Google’s proposed Chrome extension API changes have developers riled up

Under the guise of improving UX and privacy, Google’s proposed API changes could break ad blockers and other Chrome extensions.

(Editor's note: see bottom of article for update.)

Google is looking to make a move that would dial back how much power some Chrome extensions have, but it may come at the cost of killing many currently available ad block extensions.

I previously outlined how current Chrome permissions allowed extensions way more access than they often need. There are only three risk levels and medium/high seem pretty invasive (even if it makes sense that some extensions would need a certain level of access to run):

  • High: access to all data on your computer and websites you visit
  • Medium: access to your data on all the websites you visited
  • Low: access to your location, browsing activity and history, bookmarks, and list of installed apps, themes, and extensions

Now, Google will likely adjust an existing API and introduce a new one, reducing content blocking extensions’ capabilities.

Google’s proposed changes

You can learn about all the changes in the Chrome extension manifest v3 doc. Extension developers are sounding the alarm around a change to the webRequest API (which may get deprecated completely eventually) and introduction of the declarativeNetRequest API.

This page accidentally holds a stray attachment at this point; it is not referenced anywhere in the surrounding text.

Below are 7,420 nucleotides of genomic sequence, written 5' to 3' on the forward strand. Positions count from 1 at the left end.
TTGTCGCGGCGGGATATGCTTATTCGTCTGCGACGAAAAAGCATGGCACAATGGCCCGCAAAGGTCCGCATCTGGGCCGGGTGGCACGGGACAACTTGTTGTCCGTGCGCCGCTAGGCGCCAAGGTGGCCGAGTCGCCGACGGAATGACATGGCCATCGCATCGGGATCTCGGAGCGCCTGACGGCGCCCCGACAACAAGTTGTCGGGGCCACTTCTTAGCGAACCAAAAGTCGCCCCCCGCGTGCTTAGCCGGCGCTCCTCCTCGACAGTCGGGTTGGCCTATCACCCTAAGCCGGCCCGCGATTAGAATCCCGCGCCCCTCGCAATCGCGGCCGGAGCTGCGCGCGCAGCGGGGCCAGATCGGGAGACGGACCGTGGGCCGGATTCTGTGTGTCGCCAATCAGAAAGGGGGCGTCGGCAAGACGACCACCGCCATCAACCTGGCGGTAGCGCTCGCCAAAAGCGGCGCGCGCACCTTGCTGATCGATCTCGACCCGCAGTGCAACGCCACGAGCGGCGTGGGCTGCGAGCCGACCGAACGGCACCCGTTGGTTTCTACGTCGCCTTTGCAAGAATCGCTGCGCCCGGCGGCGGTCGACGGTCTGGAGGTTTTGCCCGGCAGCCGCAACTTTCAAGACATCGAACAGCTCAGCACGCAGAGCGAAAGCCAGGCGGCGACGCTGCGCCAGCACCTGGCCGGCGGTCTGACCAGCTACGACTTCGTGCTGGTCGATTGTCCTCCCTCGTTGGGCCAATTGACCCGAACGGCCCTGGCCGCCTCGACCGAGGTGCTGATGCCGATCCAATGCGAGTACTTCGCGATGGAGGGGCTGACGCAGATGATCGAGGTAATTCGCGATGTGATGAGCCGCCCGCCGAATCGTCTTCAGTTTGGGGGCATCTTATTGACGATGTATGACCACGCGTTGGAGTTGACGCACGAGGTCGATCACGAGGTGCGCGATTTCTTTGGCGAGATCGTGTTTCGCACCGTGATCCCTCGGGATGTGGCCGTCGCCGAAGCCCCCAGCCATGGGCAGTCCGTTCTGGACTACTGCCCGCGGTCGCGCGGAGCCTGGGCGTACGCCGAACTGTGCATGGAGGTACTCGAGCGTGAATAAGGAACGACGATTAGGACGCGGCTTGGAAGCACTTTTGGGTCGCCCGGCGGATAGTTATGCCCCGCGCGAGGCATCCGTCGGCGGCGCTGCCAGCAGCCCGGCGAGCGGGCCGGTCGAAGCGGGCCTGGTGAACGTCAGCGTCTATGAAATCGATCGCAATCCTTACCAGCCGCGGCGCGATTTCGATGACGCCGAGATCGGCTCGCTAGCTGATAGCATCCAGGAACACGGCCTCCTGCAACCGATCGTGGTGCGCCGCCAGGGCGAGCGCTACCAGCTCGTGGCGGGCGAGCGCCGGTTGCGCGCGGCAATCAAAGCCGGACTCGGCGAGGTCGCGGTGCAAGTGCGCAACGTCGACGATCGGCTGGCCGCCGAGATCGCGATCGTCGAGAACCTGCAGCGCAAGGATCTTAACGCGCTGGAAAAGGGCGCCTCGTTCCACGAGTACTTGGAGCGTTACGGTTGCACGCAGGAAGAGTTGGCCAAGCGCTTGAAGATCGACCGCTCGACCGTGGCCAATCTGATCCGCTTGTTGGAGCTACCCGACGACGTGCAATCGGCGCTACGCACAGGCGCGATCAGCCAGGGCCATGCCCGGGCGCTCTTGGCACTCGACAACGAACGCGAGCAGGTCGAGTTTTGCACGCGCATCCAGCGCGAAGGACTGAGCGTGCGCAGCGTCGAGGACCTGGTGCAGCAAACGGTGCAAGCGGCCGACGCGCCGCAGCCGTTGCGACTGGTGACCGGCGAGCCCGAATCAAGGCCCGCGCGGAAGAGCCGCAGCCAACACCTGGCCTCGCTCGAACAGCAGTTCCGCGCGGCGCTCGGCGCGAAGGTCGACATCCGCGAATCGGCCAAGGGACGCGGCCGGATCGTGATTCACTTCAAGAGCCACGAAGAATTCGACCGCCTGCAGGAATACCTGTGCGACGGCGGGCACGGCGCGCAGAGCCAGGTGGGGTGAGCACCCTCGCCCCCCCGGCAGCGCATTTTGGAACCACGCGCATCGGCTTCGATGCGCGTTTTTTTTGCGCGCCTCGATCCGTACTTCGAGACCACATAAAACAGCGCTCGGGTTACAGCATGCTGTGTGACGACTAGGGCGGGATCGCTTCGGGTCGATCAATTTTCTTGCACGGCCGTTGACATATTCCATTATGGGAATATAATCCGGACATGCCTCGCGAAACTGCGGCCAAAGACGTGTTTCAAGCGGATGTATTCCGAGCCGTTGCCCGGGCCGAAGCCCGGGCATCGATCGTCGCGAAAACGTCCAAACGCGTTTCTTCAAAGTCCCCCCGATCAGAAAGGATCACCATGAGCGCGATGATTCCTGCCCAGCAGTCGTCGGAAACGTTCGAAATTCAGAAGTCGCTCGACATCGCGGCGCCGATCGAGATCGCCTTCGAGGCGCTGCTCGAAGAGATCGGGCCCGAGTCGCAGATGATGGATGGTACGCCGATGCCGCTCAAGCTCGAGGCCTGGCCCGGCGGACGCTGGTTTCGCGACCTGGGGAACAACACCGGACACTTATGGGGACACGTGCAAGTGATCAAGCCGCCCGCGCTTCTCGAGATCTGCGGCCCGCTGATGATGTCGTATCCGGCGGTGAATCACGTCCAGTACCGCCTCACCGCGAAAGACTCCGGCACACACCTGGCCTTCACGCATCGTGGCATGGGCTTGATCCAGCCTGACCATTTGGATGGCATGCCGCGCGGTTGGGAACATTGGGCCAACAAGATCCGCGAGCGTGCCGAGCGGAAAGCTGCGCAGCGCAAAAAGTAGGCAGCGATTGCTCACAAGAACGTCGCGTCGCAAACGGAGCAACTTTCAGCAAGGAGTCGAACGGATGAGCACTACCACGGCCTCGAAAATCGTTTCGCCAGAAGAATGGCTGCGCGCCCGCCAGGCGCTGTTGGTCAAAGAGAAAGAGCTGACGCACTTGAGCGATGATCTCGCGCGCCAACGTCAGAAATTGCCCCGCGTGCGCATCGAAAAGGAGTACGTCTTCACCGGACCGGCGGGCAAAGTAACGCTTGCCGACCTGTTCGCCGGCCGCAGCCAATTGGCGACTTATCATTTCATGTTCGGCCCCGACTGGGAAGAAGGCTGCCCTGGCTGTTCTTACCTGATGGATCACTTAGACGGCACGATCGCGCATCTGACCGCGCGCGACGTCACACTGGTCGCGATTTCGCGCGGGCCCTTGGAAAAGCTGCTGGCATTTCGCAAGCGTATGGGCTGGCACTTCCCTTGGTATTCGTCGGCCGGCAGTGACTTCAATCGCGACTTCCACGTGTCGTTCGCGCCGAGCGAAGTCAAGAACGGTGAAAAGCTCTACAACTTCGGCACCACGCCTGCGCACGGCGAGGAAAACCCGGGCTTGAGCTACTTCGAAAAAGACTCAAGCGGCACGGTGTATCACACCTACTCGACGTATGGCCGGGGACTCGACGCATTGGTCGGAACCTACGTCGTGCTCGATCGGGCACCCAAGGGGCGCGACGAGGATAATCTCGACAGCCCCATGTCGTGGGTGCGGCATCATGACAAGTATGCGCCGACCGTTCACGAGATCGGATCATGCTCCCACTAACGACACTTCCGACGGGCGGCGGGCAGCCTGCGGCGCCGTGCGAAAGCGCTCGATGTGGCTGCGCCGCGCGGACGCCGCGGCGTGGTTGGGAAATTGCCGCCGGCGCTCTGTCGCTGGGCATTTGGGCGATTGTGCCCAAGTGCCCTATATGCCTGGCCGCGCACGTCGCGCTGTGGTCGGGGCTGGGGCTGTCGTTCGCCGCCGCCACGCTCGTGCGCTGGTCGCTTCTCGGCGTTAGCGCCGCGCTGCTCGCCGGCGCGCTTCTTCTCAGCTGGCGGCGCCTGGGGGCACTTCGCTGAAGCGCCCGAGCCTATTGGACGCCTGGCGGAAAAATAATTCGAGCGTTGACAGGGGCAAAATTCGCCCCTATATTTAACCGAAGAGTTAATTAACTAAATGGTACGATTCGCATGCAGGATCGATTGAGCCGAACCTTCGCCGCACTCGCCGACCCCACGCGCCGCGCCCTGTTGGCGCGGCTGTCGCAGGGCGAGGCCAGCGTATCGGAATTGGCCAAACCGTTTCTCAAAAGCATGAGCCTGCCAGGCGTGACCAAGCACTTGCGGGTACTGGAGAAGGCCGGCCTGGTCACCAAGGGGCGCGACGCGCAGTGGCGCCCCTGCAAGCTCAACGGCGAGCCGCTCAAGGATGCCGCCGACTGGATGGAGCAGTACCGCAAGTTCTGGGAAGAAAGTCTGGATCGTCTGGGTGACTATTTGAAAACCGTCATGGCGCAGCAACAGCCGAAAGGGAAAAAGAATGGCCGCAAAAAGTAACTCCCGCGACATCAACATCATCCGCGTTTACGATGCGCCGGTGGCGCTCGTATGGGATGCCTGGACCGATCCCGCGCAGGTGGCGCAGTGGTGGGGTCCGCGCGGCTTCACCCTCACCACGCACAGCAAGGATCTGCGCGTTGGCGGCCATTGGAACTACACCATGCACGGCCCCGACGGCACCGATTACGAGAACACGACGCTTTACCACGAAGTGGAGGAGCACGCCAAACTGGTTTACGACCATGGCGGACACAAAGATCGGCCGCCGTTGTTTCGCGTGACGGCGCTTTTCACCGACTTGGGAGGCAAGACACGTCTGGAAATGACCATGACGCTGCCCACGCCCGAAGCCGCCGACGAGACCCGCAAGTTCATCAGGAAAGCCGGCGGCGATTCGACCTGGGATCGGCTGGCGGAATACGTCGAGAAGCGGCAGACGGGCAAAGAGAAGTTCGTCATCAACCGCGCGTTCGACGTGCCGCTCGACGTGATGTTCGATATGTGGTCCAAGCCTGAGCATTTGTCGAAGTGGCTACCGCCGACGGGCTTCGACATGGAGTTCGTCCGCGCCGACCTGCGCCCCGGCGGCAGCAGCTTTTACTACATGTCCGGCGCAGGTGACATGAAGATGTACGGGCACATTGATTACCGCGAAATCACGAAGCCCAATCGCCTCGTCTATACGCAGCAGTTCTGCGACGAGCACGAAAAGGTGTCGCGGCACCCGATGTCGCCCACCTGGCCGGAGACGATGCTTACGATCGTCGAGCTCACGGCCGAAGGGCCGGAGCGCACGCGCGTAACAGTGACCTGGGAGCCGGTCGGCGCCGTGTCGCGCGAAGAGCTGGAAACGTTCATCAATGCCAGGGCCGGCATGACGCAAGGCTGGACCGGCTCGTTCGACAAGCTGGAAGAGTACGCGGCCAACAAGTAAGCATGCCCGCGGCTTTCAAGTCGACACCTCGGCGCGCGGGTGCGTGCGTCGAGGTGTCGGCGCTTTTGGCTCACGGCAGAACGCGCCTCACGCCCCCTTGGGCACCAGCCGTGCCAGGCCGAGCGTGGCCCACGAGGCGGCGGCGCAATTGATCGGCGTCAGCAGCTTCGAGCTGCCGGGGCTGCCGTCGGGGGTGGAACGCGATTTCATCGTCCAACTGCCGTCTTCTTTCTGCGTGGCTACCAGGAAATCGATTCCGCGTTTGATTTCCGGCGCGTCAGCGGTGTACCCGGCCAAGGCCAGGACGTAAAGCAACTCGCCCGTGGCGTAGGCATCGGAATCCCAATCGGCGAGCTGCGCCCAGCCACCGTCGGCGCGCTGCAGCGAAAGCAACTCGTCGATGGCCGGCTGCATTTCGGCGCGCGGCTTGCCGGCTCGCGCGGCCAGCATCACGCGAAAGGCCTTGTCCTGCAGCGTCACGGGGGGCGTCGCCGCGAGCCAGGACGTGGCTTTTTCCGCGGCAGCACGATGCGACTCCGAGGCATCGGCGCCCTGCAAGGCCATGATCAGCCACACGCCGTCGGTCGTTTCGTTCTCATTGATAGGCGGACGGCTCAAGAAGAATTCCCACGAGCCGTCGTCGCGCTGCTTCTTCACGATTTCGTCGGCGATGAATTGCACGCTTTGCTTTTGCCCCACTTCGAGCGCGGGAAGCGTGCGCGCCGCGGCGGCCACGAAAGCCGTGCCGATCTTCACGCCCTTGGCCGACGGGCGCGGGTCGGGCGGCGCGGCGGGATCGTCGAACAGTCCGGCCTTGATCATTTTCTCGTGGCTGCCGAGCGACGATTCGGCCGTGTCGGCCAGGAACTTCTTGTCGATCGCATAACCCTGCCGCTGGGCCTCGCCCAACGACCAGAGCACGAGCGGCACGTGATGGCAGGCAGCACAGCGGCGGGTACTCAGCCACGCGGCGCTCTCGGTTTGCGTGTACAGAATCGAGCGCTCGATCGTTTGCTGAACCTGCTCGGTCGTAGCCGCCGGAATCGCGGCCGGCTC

The current webRequest API allows extensions to block network requests, as well as modify or redirect them, such as blocking large on-page media and disabling JavaScript execution. Google wants to make it just observational, removing blocking capabilities.

The new declarativeNetRequest API will change the current process of Chrome forwarding network requests to extensions and instead have the extensions tell the browser what to do with requests. Google says this will improve user privacy (extensions won’t have access to details of each network request) and efficiency.

The new API will also limit the number of filtering rules allowed (30,000 max), Raymond Hill, uBlock developer said in a comment on the Chromium bug forum. This would make it difficult to use EasyList due to how many rules it has.

Developers and users voice complaints

The Manifest v3 document has been publicly available since late last year, but it wasn’t until Raymond commented in last week about the declarativeNetRequest API and how it would effectively break their ad blocker.

Raymond was not alone; he just appears to have been the spark that got others talking. AdGuard co-founder Andrey Meshkov added that the new API, nothing would get initially blocked when users visit a website.

While content blockers would be the most affected, they’re not alone. Security extension developers also spoke up about how the API would negatively affect privacy, antivirus, and parental control extensions.

While most of the discussions that I saw online were negative, I did see SwiftonSecurity tweet that this might not be entirely bad news, at least from a user perspective, but that they would wait to see once it gets implemented before making up their mind.